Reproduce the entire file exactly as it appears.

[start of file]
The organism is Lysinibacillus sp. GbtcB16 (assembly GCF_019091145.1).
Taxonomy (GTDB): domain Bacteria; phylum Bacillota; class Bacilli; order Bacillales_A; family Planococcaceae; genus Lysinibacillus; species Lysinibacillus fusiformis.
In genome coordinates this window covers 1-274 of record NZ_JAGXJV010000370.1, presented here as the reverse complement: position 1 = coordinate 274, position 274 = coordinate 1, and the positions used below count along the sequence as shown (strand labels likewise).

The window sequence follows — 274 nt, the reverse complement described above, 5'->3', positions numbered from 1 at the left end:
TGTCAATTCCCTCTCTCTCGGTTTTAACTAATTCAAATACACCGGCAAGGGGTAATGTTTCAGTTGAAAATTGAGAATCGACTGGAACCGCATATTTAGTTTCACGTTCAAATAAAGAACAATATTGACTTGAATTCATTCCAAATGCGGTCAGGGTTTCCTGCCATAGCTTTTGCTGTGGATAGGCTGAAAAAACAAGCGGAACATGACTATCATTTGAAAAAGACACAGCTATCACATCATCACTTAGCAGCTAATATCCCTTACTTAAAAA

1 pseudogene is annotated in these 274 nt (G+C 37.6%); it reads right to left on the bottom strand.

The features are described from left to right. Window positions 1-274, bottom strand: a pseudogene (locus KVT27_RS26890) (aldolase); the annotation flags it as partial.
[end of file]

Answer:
The organism is Lysinibacillus sp. GbtcB16 (assembly GCF_019091145.1).
Taxonomy (GTDB): domain Bacteria; phylum Bacillota; class Bacilli; order Bacillales_A; family Planococcaceae; genus Lysinibacillus; species Lysinibacillus fusiformis.
In genome coordinates this window covers 1-274 of record NZ_JAGXJV010000370.1, presented here as the reverse complement: position 1 = coordinate 274, position 274 = coordinate 1, and the positions used below count along the sequence as shown (strand labels likewise).

The window sequence follows — 274 nt, the reverse complement described above, 5'->3', positions numbered from 1 at the left end:
TGTCAATTCCCTCTCTCTCGGTTTTAACTAATTCAAATACACCGGCAAGGGGTAATGTTTCAGTTGAAAATTGAGAATCGACTGGAACCGCATATTTAGTTTCACGTTCAAATAAAGAACAATATTGACTTGAATTCATTCCAAATGCGGTCAGGGTTTCCTGCCATAGCTTTTGCTGTGGATAGGCTGAAAAAACAAGCGGAACATGACTATCATTTGAAAAAGACACAGCTATCACATCATCACTTAGCAGCTAATATCCCTTACTTAAAAA

1 pseudogene is annotated in these 274 nt (G+C 37.6%); it reads right to left on the bottom strand.

The features are described from left to right. Window positions 1-274, bottom strand: a pseudogene (locus KVT27_RS26890) (aldolase); the annotation flags it as partial.